Ethics in the Age of Information

The information age is the age we live in today, and with the
information age comes an age of ethics. When we deal with the new
technologies introduced every day, we need to decide what we must
consider ethical and unethical. We must consider all factors so that
the use of the information readily available to many persons is not
abused. "Information technology will be the most fundamental area of
ethical concern for business in the next decade" (Houston 2). The most
widely used tool of the information age is the computer, whether it be
a PC or a network of computer systems. As we enter the information age
the newness and power of information technologies tests the ethics of
the average person, not just the criminal and causes thousands of
computer crimes to be committed daily. The most common computer crime
committed daily, some aware and many not, is the illegal sharing of
computer software. Software is any of the programs used in operating a
digital computer, as input and output programs, as defined by Funk and
Wagnalls Standard Desk Dictionary. When you purchase computer
software, you purchase it with the underezding that it will be for
use on a single computer, once installed on that system, it is not to
be loaded on any other computer. However many people are not aware of
this underezding, and many load a program on a couple of computers
or on a whole network of computer systems not aware that they are
committing a crime. Even though you probably will not be prosecuted
for loading a program on a friends computer, this is where your ethics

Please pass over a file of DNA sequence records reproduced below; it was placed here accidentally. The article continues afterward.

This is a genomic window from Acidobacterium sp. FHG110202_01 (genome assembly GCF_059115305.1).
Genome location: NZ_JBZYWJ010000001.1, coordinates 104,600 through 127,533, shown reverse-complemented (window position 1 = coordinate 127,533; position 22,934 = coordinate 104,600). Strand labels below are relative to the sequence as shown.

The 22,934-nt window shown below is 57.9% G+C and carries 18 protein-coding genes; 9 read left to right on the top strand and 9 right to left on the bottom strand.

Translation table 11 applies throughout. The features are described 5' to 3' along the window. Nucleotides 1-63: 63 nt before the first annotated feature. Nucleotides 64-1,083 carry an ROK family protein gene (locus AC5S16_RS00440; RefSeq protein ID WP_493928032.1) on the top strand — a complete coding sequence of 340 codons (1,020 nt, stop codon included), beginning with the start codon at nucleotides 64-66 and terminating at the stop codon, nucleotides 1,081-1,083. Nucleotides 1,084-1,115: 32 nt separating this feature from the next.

come in. Do you consider anything when you share a program with
others? If not then consider the programmers of the software who are
denied compensation for their developments every time you distribute a
piece of software. "Why is it that people who wouldn\'t think of
stealing pack of gum will copy a $500 piece of software" (Houston 3)?
A popular form off illegal software distribution is throughout the
online world. Whether it be the Internet, America Online, CompuServe,
Prodigy, or a BBS (Bulletin Board System), software "pirates" thrive
freely online. These so called "pirates" operate by uploading pieces
of software, commonly referred to as "warez", into an online service\'s
database then sending through e-mail the rights to download them. "The
Information Superhighway has opened the door to a new kind of highway
robbery - the home shoplifting network" (Mattia 43). When you access a
online service, you are identified through an account which most
commonly consists of a user ID and password. The password is so you
only can access the online service with your user ID. Many people
online use their own accounts to access their service, but many steal
and use the accounts of others or make fake accounts. When online,
these account "pirates" many times trick other users into giving their
passwords to them by impersonating an employee of the online service.
Others can hack into the online services mainframe computer and steal
thousands of accounts. Probably the most common method of getting
online without paying is the use of fake or fraudulent accounts. These
are made by giving false information when attempting to gain access to
an online service. Name, address, phone number, and billing
information, such as checking account or credit card number, are all
falsified in obtaining an online account. With these stolen and fake
accounts, software "pirates" have virtually unlimited time to download
their "warez" without any charge to them. Many people don\'t consider
the people behind the creation of software when they illegally
distribute it. The developers of software are not properly compensated
for their work because of the extent of software piracy. No one can
argue with a software company\'s desire, and right, to make sure
everyone using their products has paid for it (Furger 73). The numbers
add up, it is estimated that in 1994 alone that software companies
lost $15 billion from illegal software copying (Maremont 65). It is
not only illegal, but clearly unethical to distribute software knowing
that the people behind the software are experiencing the downfalls of
it.